RUSSIA / SPOTLIGHT
When the Soviet Union was in power, each citizen had a
legal right to a home. However, as the government retained ownership of
the properties, there were strict controls in place to prevent residents from selling
or moving. Now, with privatization, new construction and the rise of the rental
market, how are today’s new property owners managing? Nikolay Vecher, CPM,
takes a look at the evolution of condominium management in Russia and the challenges and opportunities that go along with it.
HOUSING DURING THE SOVIET UNION
In the Soviet era, all residences belonged to the state. They were allotted to citizens through a complicated queue system that typically stretched for many years,
and in some cases, even decades. As a citizen’s right, apartments were assigned to
each individual by the local district administration, but the apartment never truly
belonged to the tenant. In other words, the resident could live freely in his or her
apartment, but could not move or sell without government approval.
Residents were responsible for paying utility bills along with some maintenance
costs. Because the law did not clearly establish a mechanism of eviction for late
payments, very few people were evicted.
AFTER THE SOVIET COLLAPSE
With the collapse of the Soviet system in the 1990s, large-scale privatization of
apartments began and still continues to this day. Each citizen was granted ownership of his or her current residence, free of charge. Privatization of an apartment
could only be realized once in a lifetime and only by the tenant holding the resident’s permit.
As a result of this free privatization in Russia, a new class of homeowners was
created. Adding in those who had houses built and rent out their apartments for
result, the management and maintenance industries have progressed to meet the
needs created by the evolving housing system.
THE CURRENT STATE OF
Russian condominiums usually have
more than 700 to 800 units, as well as
many non-residential spaces like cellars,
attics and various technical and utility rooms. Typically, a general owner’s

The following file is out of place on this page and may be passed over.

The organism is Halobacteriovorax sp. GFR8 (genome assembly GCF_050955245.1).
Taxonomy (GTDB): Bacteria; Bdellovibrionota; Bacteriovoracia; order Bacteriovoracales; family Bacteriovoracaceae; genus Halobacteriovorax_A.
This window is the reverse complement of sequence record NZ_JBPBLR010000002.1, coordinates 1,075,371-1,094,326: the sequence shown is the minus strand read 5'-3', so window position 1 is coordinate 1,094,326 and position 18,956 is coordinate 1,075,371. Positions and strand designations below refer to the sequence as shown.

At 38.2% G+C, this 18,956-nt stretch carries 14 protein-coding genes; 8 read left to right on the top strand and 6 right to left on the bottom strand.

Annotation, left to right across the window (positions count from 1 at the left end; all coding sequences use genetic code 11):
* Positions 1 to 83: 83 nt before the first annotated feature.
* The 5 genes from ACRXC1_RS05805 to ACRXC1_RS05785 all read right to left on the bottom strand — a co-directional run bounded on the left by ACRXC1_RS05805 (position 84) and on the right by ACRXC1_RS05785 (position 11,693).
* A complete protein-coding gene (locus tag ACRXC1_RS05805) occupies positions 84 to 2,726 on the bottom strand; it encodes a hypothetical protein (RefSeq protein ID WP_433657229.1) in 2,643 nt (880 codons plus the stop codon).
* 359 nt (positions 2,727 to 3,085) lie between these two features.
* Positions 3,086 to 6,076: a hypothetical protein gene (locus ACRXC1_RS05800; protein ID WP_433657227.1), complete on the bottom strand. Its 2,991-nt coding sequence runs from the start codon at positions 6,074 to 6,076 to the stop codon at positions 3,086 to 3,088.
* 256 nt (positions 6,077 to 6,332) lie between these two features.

meeting is held to determine the way
the property should be managed, but
getting so many residents on the same
page is nearly impossible. Therefore,
condo owners usually follow the path of
least resistance—enlisting the services
of a specialized management company.
The Russian HOA is a complete analogue of an American Home Owners
Association. HOAs are a common occurrence mainly for smaller properties,
such as where I live. My residence has
only 72 units in total, a small building
by Russian standards.
My building is representative of new
housing standards in Russia. Constructed ten years ago in the center of St. Petersburg, it has a number of non-residential spaces and underground parking in
addition to its residential units. On the
grounds around the building, the HOA
included an additional parking lot as
well as a playground and a landscaped
garden. The HOA makes additional
income charging for parking and placing ads on the building. The district
administration controls the activities of
the HOA through regular inspections.
The most common alternative to an
The MC is fully responsible for keeping the building up and running, and
for providing all necessary financial
services. This option is more common
among residents of large and inexpensive buildings and those built in
the Soviet era and before the October